Concluding Observations for Portugal's Initial OPSC Report


Below is a short summary of some of the key issues from the Committee on the Rights of the Child's 65th session concluding observations for Portugal’s initial report on the Optional Protocol to the UN Convention of the Rights of the Child on the Sale of Children, Child Prostitution and Child Pornography (OPSC). Read the full text, and you can find other documents related to the Committee's 65th session (including alternative reports submitted by NGOs and the Committee's concluding observations for other States reviewed in this session) on the Committee's 65th session page. Please note that these are not official UN summaries.

Implementation: The Committee welcomes strengthened protection against all forms of sexual exploitation but remains concerned that existing legislation does not address the sale of children which is similar to but not identical to trafficking. The Committee urges full incorporation of the protocol into the domestic legal system and that the sale of children for forced labour and transfer of organs for profit are explicitly prohibited.

Vulnerable children: The Committee is seriously concerned that austerity measures adopted since 2010 have deepened child poverty increasing the risk for the most vulnerable, such as Roma children, of being trafficked, sold, forced into labour or sexual exploited. The Committee notes with concern that a bill advocating a programme to eradicate child poverty was rejected by Parliament in February 2013. The Committee recommends that the urgent assessment of austerity measures on children’s rights and the adoption of social policies to address the root causes of offenses under the protocol.

Child trafficking: The Committee is concerned that the State party continues to be a destination, transit and source country for children subjected to trafficking for sexual exploitation and forced labour. The Committee recommends the adoption of domestic anti-trafficking policies focusing on root causes and the most vulnerable children while also strengthening international assistance in connection with investigations or criminal or extradition proceedings. The Committee is also deeply concerned that the highest numbers of reported crimes against children in the State party are ‘abductions’ and ‘kidnappings’ of children who may be sold or trafficked for labour or sexual exploitation.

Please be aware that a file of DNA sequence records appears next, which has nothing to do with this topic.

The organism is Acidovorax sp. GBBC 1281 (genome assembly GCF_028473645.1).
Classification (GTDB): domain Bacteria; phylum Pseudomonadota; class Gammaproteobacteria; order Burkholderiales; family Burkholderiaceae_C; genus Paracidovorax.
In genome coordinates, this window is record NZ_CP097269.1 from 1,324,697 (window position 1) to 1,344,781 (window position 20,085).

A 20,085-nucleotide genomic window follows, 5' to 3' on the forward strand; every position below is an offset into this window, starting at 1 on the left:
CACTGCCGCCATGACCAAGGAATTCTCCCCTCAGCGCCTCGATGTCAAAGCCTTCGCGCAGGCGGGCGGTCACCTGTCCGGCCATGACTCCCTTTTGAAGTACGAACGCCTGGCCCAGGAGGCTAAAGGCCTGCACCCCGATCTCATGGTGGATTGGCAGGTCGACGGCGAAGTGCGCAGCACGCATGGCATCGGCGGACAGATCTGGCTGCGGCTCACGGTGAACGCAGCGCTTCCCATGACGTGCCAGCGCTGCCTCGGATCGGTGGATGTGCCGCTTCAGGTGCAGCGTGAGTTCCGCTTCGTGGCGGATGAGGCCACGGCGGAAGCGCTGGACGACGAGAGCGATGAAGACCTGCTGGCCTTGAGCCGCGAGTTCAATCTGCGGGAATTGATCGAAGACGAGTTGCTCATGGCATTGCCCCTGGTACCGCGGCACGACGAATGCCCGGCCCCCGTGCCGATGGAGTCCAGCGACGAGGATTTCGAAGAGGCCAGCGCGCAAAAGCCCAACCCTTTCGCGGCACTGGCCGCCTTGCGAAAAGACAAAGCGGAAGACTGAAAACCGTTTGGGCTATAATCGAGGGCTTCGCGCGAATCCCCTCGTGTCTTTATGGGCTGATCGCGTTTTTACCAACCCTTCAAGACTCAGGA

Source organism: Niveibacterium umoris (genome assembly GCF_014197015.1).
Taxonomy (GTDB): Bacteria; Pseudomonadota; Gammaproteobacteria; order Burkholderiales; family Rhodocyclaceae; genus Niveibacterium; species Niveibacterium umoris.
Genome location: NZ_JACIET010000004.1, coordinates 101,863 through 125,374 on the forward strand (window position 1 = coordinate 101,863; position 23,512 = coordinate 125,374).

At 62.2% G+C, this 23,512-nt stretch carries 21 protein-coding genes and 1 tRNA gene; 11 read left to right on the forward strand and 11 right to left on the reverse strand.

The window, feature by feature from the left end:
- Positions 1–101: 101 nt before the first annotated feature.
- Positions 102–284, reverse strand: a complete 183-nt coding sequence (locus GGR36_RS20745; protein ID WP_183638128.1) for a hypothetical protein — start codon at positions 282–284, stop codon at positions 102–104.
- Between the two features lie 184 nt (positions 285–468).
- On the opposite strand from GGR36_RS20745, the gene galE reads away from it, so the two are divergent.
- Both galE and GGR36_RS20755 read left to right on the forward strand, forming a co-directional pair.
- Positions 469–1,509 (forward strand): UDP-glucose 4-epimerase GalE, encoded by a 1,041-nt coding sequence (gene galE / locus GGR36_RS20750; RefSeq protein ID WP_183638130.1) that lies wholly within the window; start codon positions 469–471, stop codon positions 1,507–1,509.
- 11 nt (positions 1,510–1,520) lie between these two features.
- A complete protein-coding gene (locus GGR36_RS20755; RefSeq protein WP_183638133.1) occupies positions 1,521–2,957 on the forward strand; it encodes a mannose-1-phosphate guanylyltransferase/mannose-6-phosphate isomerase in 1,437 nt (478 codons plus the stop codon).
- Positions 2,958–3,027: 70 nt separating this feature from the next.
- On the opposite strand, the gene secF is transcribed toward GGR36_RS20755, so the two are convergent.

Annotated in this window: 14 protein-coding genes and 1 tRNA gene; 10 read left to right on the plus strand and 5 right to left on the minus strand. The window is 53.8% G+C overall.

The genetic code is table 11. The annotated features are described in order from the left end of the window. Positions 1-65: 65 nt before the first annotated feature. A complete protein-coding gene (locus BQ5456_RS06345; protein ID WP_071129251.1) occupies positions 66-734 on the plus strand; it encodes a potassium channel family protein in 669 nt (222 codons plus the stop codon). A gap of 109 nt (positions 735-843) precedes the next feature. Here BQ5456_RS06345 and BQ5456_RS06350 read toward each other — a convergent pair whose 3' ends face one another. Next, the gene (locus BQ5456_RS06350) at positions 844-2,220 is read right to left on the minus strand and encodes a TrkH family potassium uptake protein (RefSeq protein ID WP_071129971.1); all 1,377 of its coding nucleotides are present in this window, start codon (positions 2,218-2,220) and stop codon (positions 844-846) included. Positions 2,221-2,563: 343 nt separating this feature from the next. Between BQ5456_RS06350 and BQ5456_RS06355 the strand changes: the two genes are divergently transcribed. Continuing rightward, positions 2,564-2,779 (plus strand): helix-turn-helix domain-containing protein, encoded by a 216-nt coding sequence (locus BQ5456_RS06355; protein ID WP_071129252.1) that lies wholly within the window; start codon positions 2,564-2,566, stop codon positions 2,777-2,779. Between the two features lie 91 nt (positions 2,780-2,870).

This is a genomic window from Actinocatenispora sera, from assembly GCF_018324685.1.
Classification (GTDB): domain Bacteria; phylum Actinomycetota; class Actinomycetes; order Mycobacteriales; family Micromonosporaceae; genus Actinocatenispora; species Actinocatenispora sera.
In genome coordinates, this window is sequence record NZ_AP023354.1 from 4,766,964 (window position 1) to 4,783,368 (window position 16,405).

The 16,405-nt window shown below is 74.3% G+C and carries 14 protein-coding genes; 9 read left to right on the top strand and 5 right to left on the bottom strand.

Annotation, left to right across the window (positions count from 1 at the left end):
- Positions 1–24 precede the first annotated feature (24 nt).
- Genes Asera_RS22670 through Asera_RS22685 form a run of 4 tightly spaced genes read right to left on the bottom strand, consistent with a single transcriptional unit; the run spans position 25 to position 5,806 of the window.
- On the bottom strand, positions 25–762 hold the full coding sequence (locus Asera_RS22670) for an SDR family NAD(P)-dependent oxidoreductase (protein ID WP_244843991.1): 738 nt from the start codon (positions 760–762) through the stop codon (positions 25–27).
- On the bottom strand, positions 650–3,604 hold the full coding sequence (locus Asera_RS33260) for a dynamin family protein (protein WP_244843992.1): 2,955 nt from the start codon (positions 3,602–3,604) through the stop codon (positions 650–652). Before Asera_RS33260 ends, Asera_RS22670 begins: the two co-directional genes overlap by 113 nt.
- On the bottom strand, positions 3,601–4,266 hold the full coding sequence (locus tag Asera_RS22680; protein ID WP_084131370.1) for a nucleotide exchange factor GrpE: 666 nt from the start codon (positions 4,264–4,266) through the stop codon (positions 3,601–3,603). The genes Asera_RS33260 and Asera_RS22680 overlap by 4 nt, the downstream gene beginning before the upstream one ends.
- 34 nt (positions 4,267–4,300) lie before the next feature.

Solicitation and pornography: The Committee recommends that the Criminal Code comply fully with the protocol, in order to ensure that the solicitation of children for sexual purposes and accessing child pornography by means of information and communication technology are criminalised. The Committee further recommends that legislation be amended to require internet and telephone service providers or banking services to report the detection of pornographic sites involving children and to provide information to law enforcement officials about distributors of child pornography and related content.

Victim’s rights: The Committee is concerned that current legislation stipulates that protection and assistance to victims of trafficking are conditional upon the victim’s agreement to cooperate with the courts or on the grounds of their personal situation. The Committee recommends that the law clearly establish the right of child victims to receive protection and assistance and make remedies available to child victims for violations of their rights, including compensation. The Committee further recommends increasing budget allocations to expand safe and appropriate accommodation and emergency shelters for the protection and security of child victims.

Rehabilitation: The Committee is seriously concerned that adequate and appropriate measures for the recovery and reintegration of child victims, including for victims of trafficking for sexual exploitation and forced labour, have not been adopted. The Committee urges the development of programmes to provide medium and long-term support programmes, particularly rehabilitation and psychosocial services, and to take every necessary measure to facilitate, finance, and increase access to appropriate accommodation for child victims.







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